However, if you're like millions of other Americans, and you were glued to the tube during the opening night of "The Sopranos", you'll remember when Christopher Moltisano, higher than a kite on toot, remarked about the possibility of prosecution based on fingerprint evidence - "They got nuthin."
Now, with the increased judicial perception that DNA testing is 99.999% reliable, fingerprints have moved back under the microscope. Lawyers are again challenging the admission of print evidence as a perfect system of identification. They are also questioning examiner's testimony in criminal trials, and, this in and of itself is significant, because for the last twenty years most defense attorneys passed on cross examination unless the "experts" underlying credentials were questionable.
A recent Pennsylvania case, "The State vs. Jackson," sheds light on the renewed interest in fingerprint reliability. In 1998, Richard Jackson was given life in prison for a murder conviction based mostly on a fingerprint substantiated by the testimony of three experts. Though unsuccessful, defense attorneys argued vigorously that the prints didn't match. Nevertheless, after Jackson spent two years in prison the prosecutors admitted the very errors Jackson's lawyers had complained about and he was set free.
The New York Times reported an even more revealing case. "In Scotland, a murder case was upended when detectives found a fingerprint at the scene of a crime that belonged to a police officer - who claimed she'd never been there in the first place. To verify her claim, she brought in two fingerprint analysts who attested that not only had her fingerprints been misidentified, but so had a print found on a tin at the home of the accused, originally attributed to the victim."
Simon Cole, author of "Suspect Identities: A History of Fingerprinting and Criminal Identification", says that "the relevant question isn't whether fingerprints could ever be exactly alike - it's whether they are ever similar enough to fool a fingerprint examiner, and the answer, it's increasingly, unnervingly clear, is a resounding yes. A recent test discovered that one out of five print examiners misidentified print samples.
While innocent citizens going to jail is an intolerable situation, and, in no way, do I feel it is less a crucial issue, the more fundamental problem to me is how readily our society adopts what it's told as gospel, particularly when the source is scientific or judicial.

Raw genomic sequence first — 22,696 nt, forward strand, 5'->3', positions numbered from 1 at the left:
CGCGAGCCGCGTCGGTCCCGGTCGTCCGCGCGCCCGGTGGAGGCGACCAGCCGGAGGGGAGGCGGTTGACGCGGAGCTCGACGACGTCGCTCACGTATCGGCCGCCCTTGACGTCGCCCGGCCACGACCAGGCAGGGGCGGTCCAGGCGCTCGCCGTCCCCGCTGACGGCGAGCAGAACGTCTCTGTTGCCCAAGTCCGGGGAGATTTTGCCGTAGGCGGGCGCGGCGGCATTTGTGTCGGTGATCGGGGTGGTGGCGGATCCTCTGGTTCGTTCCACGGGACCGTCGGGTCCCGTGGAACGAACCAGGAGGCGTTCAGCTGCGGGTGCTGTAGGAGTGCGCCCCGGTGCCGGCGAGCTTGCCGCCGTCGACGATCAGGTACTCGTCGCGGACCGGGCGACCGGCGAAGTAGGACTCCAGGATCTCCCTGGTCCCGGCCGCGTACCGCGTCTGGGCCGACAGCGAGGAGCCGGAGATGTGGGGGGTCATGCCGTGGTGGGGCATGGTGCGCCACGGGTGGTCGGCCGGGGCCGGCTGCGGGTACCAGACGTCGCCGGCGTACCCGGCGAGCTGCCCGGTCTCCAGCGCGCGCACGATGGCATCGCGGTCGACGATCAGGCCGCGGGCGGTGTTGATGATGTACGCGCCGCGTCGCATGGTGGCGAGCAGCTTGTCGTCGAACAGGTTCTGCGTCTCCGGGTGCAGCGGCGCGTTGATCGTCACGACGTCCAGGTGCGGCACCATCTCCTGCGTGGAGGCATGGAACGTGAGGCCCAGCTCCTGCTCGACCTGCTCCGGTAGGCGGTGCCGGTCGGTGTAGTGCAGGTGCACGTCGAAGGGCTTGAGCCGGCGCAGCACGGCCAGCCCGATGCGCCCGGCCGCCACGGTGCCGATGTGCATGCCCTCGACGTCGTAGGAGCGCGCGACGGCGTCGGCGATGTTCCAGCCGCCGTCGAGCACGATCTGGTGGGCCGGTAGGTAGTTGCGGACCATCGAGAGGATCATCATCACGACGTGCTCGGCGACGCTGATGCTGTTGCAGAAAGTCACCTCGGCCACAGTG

In the age of digitalization, pictures can be manipulated, and voices can be altered to the extent that what we see and hear may not be a realistic and factual representation. People with money or position can access the technology that makes these manipulations possible, but poorer, less educated Americans don't even know what's available, much less obtain access to it. This creates a new type of disparity - where increasingly, the haves and the have-nots are separated by the wall of scientific advancement.
Today we argue over cloning, stem-cell research, DNA testing and laser enhancement. I don't have a clue about what's behind these technologies and I doubt we could find more than one or two people on the Island who does. Doesn't this frighten you? It has been suggested for over two hundred years that our science is outrunning our spiritual development and I believe this.
We accept proclamations of "scientific fact" far too easily. Remember Thalidomide? When the pharmaceutical companies told us it was a miracle drug, we embraced it. I wonder how the victims who were born with horrible disfigurements, after their mothers took the drug, feel about the credibility of science now?
And what about the 132 inmates who were convicted on the basis of scientific evidence? They were released from prison last year, but only after witnesses came forward and exonerated them. If these folks hadn't stepped forward these men would still be living in the brutal confines of imprisonment.
Remember Vietnam veterans who returned from service only to discover strange illnesses manifesting in their bodies? Agent Orange wasn't a joke - it was an unintended by-product of misplaced trust in science.
If you've ever seen "Silkwood," you know that program our nuclear power exposed many workers to deadly doses of radiation. Sure, safeguards have now been put into place, but the workers in the 60's all believed the "experts" hired by the energy companies to explain how safe nuclear reactors were. Now most of them are dead, or living with the devastation of leukemia.
I could go on and on, but the point is , while science is generally neutral and produces tremendous benefits, when ambitious and powerful factions want something to fit their agendas, they manipulate our science, and, what is even more deplorable, they buy the opinions of scientists to support their programs. This is a fundamental failure of ethics and, while most good men won't go for it, the few that do can cause far-reaching and irreparable damage. Media is deployed, advertising campaigns are launched and public opinion is manipulated.
While it will be almost impossible to prevent the reoccurrence of similar scenarios in the future we can contain their numbers and impact by remembering that science is not miraculous. It is an all-too-human creation- limited by the general failings we possess as imperfect beings.
Like Cole, I believe that legal and public trust can be won over with a culturally resonant image. Our world is increasingly complex, so it pays to stand admonished and consider that before we imbue the next discovery with the mantle of infallibility consider that, like fingerprints, until we’ve looked at every one we can't say for sure that no two are alike.
Age, more than anything has taught me that the more I learn the less I really know. So when the next “expert” speaks, remember your Latin - Caveat Emptor.